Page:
Make a career of humanity, commit yourself to the noble struggle for equal rights. You will make a greater person of yourself, a greater nation of your country, and a finer world to live in. -Martin Luther King, Jr

Martin Luther King Memorial DC

The FDR Memorial:

FDR Memorial DC

The only memorial we didn’t actually go in was the Jefferson Memorial. They turned off the lights earlier than we thought and as we walked up to it Boo and I said at the exact same time: I’m not going in there. All I could see was this huge looming figure in the middle, and it didn’t look friendly at all. Actually his hair kind of made him look like a monster. Sorry President Jefferson.

Our last day in DC we visited the Library of Congress and the National Archives. Boo thought the Library needed more books. The detail was incredible…the mosaics just worth the visit:

And this our life, exempt from public haunt, Finds tongues in trees, books in the running brooks, Sermons in stones, and good in everything. I would not change it. -Shakespeare

Boo: Why are all the U’s written as V’s?

My brother: Make sure to find the President’s book of secrets.

Library of Congress DC

It rained for most of the day but that was okay too. Sarah had enough umbrellas for everyone:

washington18

Thanks to our friends Sarah and Matt for being incredible tour guides…and hosting us for the time we were there.  We’ll never forget it!

A Week of Paintings – Set 2

Another week of tiny paintings. Today is the start of Boo’s spring break so I’m taking a week off to enjoy that with her. I’m having fun each day trying to find things to paint:

Max’s chew toy:

Dog toy painting - tiny painting

 

A vintage paint by number Boo found at the thrift store:

Vintage Paint By Number Painting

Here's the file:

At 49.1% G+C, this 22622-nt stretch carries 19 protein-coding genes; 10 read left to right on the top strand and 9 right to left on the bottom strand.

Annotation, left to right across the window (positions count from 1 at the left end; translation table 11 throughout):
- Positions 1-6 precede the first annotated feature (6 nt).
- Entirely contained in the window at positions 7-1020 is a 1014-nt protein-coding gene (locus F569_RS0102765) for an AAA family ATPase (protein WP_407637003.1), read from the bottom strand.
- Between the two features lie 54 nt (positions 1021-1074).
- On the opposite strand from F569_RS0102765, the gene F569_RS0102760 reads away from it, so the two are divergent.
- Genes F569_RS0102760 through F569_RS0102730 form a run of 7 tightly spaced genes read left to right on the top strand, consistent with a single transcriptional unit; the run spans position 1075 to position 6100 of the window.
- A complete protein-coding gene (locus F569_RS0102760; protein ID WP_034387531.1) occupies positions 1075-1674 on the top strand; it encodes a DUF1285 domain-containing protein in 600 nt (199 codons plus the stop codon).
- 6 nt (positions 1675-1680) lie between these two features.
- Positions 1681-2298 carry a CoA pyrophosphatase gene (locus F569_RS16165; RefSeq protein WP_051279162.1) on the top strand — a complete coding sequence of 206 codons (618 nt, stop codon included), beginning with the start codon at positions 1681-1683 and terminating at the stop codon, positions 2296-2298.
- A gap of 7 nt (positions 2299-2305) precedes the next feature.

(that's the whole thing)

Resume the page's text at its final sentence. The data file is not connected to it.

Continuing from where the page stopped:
Author of Jane Eyre:

Charlotte Bronte Painting Portrait

 

The handle of a pair of scissors:

Scissors Painting

 

A cutie:

Painting an Orange

 

A feather:

Painting of a Feather

 

Spock:

Portrait Painting of Spock - Leonard Nemoy

The Vultures

Just like a dream experience, whatever things I enjoy will become a memory. Whatever is past will not be seen again. -the Dalai Lama in Kundun

A few days ago I was walking Max up the street and noticed eight large vultures above us in the trees.  Vultures don’t make any noise, they don’t have a voicebox, so you’d never notice them unless you looked up.  I snatched Max up into my arms, thinking they might be eagles or hawks at first.  Each must have been over 2.5 feet tall.  Huge.  But then I noticed the way that they were sitting, kind of hunched down, and that their heads were bare. Vultures. But these huge birds weren’t a threat, they were just probably hoping I’d keep walking and never look up.

One by one they slowly stood up and in their awkward, bumbling manner spread their large wings out and took off.  I was so taken by them that I ended up in someone’s side yard trying to get a closer look. Although at first glance they might seem menacing, they are actually very gentle creatures. I’d never seen them up close before and I loved their whole demeanor.

vultures

I kept walking and saw two more closer to our house, one right above me again, just staring down from a tree just off the side of the road. He kind of reminded me of the umbrella vulture in Alice in Wonderland only he wasn’t glaring.

I love animal symbolism, and studying the spirits of animals. Like when a vulture crosses my path…how could that be anything but good? They never kill or hurt their own kind, and they clean up death from the landscape, they do the job that no one else wants to do.  They are nature’s disease control. How great to know one’s purpose so clearly! And the Cherokees call them the Peace Eagles.

I re-watched the movie Kundun a while back and was reminded of the sky burial that Tibetan Buddhists use at death. The vultures  scavenge the remains of the dead, giving them second life.  There’s a powerful part in the book Last American Man where Eustace Conway’s horse Hobo breaks his leg and he shoots him and leaves the body for a year:

He left Hobo where he’d fallen. He wanted the vultures to eat him. He knew that the Native Americans believed vultures to be the sacred transport, the means by which a spirit is delivered from the earth up into the sky. So Eustace left Hobo there, where the birds could find him. Which means that, even today, whenever Eustace is working outside and sees vultures drifting in the air, he looks up and says hello, because he knows that’s where Hobo lives now.
-The Last American Man, Elizabeth Gilbert

(amazing book btw, I read it straight through and didn’t sleep for a night)

A year later Eustace went back for the vulture feathers, to collect them and to put them somewhere sacred.

Every time I see a vulture drifting in the air I say hello too. And thanks.

And as Whitman put it: What stranger miracles are there?